Well, its official – the U.S. government has acknowledged that the U.S. is in the worst drought in over 50 years, since December 1956, when about 58 percent of the contiguous U.S. was in moderate to extreme drought.
According to the National Oceanic and Atmospheric Administration National Climatic Data Center’s “State of the Climate Drought July 2012” report, “Based on the Palmer Drought Index, severe to extreme drought affected about 38 percent of the contiguous United States as of the end of July 2012, an increase of about 5 percent from last month… About 57 percent of the contiguous U.S. fell in the moderate to extreme drought categories (based on the Palmer Drought Index) at the end of July… According to the weekly U.S. Drought Monitor, about 63 percent of the contiguous U.S. (about 53 percent of the U.S. including Alaska, Hawaii, and Puerto Rico) was classified as experiencing moderate to exceptional (D1-D4) drought at the end of July.”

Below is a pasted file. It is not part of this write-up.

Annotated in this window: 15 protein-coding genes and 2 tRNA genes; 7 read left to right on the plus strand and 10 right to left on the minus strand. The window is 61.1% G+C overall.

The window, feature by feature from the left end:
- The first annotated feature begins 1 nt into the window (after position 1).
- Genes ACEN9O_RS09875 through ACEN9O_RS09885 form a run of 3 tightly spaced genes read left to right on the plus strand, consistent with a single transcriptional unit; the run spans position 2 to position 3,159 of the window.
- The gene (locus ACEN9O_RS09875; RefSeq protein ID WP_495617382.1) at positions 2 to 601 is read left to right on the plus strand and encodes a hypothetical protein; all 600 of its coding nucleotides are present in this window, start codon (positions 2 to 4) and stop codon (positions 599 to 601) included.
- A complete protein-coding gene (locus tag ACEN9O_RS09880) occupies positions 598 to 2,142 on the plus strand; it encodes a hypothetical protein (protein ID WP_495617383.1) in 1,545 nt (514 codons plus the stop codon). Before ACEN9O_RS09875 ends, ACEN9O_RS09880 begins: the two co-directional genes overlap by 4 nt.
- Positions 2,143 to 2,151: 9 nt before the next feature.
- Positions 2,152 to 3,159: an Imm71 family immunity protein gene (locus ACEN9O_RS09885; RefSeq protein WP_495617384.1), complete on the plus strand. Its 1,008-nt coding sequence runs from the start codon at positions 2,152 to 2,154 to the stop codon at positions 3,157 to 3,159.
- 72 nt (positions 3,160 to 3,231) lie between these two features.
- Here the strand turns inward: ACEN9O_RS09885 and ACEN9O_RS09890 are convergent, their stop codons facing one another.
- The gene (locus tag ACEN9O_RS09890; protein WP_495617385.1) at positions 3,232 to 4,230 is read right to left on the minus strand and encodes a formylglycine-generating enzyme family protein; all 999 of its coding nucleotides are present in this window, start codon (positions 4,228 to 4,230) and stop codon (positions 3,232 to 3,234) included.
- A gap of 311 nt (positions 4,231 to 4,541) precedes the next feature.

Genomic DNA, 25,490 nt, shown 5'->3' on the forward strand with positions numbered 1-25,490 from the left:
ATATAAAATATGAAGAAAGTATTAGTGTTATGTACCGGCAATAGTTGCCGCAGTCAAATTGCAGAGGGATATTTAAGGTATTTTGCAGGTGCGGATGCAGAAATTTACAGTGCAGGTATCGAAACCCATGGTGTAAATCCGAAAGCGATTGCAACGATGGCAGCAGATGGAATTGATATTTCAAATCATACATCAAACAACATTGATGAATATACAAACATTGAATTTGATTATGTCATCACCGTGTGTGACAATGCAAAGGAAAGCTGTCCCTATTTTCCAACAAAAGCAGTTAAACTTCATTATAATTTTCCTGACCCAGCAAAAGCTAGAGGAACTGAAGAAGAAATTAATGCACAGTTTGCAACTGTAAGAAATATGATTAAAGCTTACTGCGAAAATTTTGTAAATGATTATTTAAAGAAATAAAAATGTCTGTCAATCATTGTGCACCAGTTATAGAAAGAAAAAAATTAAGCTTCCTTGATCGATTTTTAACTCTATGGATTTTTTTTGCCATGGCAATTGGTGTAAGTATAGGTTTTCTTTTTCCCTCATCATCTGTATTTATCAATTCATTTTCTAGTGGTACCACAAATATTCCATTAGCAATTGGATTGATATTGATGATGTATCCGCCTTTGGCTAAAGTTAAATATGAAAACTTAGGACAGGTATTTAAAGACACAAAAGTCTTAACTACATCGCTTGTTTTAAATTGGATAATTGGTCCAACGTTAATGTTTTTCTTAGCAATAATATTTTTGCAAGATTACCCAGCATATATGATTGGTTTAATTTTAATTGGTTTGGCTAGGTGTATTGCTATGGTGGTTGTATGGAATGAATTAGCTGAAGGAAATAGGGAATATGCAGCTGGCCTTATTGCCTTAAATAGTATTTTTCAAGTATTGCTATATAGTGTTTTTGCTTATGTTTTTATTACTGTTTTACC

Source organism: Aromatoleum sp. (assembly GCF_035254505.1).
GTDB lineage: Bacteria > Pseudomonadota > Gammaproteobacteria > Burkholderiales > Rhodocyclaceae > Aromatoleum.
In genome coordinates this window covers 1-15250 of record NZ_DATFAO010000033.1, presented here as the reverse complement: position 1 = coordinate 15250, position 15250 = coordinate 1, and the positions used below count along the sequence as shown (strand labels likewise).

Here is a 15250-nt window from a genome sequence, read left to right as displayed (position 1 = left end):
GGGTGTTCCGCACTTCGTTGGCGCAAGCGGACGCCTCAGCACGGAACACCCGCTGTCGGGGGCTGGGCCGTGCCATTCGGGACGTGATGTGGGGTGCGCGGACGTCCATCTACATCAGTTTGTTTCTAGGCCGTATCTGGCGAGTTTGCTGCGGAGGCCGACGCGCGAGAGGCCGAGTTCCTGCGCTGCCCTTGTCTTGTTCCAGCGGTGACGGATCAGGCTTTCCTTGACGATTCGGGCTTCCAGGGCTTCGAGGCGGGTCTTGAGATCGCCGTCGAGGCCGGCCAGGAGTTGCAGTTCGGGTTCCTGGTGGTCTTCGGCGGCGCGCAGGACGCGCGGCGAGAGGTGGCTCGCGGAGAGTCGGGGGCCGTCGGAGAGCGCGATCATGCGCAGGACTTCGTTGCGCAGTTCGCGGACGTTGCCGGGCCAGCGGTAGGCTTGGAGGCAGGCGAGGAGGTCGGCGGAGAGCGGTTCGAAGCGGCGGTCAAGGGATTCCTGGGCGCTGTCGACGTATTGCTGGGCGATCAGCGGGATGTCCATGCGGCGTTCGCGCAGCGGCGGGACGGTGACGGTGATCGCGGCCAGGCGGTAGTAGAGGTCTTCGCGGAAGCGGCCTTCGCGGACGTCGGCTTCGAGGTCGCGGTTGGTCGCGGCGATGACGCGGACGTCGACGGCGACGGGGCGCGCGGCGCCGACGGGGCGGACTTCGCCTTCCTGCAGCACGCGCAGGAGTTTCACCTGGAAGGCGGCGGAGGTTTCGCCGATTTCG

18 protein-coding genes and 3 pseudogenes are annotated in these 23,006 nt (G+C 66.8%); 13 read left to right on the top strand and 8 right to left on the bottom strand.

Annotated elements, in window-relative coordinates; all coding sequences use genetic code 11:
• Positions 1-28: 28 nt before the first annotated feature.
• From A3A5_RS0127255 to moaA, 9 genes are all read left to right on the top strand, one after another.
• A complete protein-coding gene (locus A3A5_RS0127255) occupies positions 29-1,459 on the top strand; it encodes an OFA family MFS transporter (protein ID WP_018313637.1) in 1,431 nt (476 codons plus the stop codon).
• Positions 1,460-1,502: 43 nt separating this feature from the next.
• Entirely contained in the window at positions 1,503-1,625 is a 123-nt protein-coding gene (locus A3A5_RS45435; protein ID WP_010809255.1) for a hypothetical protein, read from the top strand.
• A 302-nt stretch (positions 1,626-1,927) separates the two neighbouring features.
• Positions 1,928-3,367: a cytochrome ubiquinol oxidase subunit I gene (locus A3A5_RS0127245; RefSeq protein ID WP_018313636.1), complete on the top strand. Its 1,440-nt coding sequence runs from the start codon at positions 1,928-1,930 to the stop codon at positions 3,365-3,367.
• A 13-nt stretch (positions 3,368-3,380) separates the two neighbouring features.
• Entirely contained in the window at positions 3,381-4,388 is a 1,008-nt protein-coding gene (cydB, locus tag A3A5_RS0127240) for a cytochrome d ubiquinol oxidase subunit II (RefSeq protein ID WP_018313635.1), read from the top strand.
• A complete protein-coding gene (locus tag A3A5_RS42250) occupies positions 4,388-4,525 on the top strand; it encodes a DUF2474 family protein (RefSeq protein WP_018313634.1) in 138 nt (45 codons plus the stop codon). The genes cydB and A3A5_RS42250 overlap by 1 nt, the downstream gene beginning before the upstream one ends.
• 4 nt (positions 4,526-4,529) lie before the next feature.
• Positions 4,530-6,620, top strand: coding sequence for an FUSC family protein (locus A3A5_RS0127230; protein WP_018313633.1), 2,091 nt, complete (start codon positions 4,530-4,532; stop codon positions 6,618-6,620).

Much business writing on the effects of the drought have focused on its agricultural aspects. To give but one, the hottest, driest summer since 1936 scorching the Midwest have diminished projected corn and soybean crop yields s in the U.S. for a third straight year to their lowest levels in nine years. Accordingly, the price of a bushel of corn has jumped 62 percent since 15 June and soybeans gained 32 percent in the same period.
But as consumers fret about the inevitable rise in food prices to come, the drought is unveiling another, darker threat to the American lifestyle, as it is now threatening U.S. electricity supplies.